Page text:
Toward a new era of X-ray astronomy, next generation X-ray optics are indispensable. To meet a demand for telescopes lighter than the foil optics but with a better angular resolution less than 1 arcmin, we are developing micropore X-ray optics based on micromaching technologies. Using sidewalls of micropores through a thin silicon wafer, this type can be the lightest X-ray telescope ever achieved. Two new Japanese missions ORBIS and GEOX will carry this optics. ORBIS is a small X-ray astronomy mission to monitor supermassive blackholes, while GEO-X is a small exploration mission of the Earth’s magnetosphere. Both missions need a ultra light-weight (<1 kg) telescope with moderately good angular resolution (<10 arcmin) at an extremely short focal length (<30 cm). We plan to demonstrate this optics in these two missions around 2020, aiming at future other astronomy and exploration missions.
SMI (SPICA Mid-infrared Instrument) is one of the two focal-plane scientific instruments planned for new SPICA, and
the Japanese instrument proposed and managed by a university consortium in Japan. SMI covers the wavelength range of
12 to 36 μm, using the following three spectroscopic channels with unprecedentedly high sensitivities: low-resolution
spectroscopy (LRS; R = 50 - 120, 17 - 36 μm), mid-resolution spectroscopy (MRS; R = 1300 - 2300, 18 - 36 μm), and
high-resolution spectroscopy (HRS; R = 28000, 12 - 18 μm). The key functions of these channels are high-speed dustband
mapping with LRS, high-sensitivity multi-purpose spectral mapping with MRS, and high-resolution molecular-gas
spectroscopy with HRS. This paper describes the technical concept and scientific capabilities of SMI.
We present the new design of the cryogenic system of the next-generation infrared astronomy mission SPICA under the
new framework. The new design employs the V-groove design for radiators, making the best use of the Planck heritage.
The new design is based on the ESA-JAXA CDF study (NG-CryoIRTel, CDF-152(A)) with a 2 m telescope, and we
modified the CDF design to accommodate the 2.5 m telescope to meet the science requirements of SPICA. The basic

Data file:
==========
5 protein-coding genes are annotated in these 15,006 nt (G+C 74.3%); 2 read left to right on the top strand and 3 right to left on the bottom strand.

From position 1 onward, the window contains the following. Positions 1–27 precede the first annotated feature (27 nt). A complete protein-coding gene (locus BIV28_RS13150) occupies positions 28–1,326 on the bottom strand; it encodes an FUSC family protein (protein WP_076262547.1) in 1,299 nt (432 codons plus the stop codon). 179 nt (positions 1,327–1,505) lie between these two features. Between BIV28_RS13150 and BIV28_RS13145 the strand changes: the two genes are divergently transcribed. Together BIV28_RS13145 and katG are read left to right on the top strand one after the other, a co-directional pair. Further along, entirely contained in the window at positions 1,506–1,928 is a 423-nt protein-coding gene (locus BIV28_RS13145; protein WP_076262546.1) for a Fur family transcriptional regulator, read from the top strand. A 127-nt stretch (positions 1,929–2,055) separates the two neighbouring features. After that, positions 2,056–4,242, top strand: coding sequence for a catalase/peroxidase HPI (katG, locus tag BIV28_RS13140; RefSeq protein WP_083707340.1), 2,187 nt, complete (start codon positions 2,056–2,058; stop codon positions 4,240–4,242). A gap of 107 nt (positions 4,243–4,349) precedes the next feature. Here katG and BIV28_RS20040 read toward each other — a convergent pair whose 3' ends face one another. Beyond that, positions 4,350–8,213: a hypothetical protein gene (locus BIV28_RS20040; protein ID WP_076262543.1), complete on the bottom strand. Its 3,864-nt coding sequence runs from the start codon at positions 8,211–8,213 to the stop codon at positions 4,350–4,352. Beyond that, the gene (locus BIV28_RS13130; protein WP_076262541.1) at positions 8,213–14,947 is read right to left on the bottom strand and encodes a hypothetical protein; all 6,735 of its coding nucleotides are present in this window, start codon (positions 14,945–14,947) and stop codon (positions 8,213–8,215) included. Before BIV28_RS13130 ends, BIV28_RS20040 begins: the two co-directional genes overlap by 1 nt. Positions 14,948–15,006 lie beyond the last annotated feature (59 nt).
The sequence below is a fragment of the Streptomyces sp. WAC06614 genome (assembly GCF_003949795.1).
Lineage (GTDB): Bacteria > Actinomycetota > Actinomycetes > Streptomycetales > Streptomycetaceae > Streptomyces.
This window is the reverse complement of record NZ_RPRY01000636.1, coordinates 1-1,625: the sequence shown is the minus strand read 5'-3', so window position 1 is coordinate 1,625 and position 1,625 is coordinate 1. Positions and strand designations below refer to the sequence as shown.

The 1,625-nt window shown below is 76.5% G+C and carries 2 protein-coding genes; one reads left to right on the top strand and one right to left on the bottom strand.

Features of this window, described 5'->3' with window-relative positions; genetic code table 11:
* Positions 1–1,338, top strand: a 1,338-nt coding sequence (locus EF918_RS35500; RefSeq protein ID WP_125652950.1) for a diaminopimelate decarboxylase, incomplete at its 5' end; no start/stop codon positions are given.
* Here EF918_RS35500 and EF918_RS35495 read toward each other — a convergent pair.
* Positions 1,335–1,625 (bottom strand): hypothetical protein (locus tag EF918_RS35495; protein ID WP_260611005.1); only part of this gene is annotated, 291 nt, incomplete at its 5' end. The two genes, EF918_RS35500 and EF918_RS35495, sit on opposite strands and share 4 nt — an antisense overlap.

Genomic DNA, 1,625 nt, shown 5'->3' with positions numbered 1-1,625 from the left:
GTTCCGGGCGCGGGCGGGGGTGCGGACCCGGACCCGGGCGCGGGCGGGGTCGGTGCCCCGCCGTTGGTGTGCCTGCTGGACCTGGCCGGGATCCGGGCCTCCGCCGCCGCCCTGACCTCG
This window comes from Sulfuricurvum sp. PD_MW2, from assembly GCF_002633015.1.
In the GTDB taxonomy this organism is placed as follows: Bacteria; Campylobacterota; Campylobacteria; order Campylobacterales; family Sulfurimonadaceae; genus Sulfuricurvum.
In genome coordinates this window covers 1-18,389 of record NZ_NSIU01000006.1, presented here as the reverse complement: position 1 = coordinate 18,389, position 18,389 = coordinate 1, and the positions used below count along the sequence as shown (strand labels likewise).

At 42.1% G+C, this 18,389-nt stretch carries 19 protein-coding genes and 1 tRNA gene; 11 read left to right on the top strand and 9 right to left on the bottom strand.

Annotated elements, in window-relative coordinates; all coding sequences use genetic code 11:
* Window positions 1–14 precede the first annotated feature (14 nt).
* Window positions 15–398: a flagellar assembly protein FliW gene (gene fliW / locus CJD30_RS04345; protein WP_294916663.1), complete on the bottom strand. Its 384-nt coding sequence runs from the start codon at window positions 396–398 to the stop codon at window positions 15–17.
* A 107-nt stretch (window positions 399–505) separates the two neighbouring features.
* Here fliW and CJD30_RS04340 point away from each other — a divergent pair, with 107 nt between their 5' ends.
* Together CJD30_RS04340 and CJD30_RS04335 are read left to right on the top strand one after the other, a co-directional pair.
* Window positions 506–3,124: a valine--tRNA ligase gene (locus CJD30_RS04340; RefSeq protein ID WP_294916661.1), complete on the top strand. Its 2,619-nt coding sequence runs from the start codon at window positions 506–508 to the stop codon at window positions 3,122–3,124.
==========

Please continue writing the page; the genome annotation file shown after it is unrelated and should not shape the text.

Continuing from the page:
design concept of the SPICA cryogenic system is to cool the Science Instrument Assembly (SIA, which is the
combination of the telescope and focal-plane instruments) below 8K by the combination of the radiative cooling system
and mechanical cryocoolers without any cryogen.
The contamination control for the next-generation space infrared observatory SPICA is presented. The optical performance of instruments on space observatories are often degraded by particulate and/or molecular contamination. Therefore, the contamination control has a potential to produce a significant risk, and it should be investigated in the risk mitigation phase of the SPICA development. The requirements from contamination- sensitive components onborad SPICA, the telescope assembly and focal plane instruments, are summarized. Possible contamination sources inside and outside the SPICA spacecraft were investigated. Based on impact on the SPICA system design, the following contamination sources were extensively studied through simulation and measurement; (1) outgassing from the payload module surrounding the telescope mirror and focal plane instruments, (2) contamination due to the thruster plume, and (3) environmental contamination during the integration, storage and verification phases. Although the outgas from the payload module and the thruster plume were estimated to produce only a negligible influence, the environmental contamination was suggested to affect significantly the telescope and focal plane instruments. Reasonable countermeasures to reduce the environmental contamination were proposed, some of which were confirmed to be actually effective.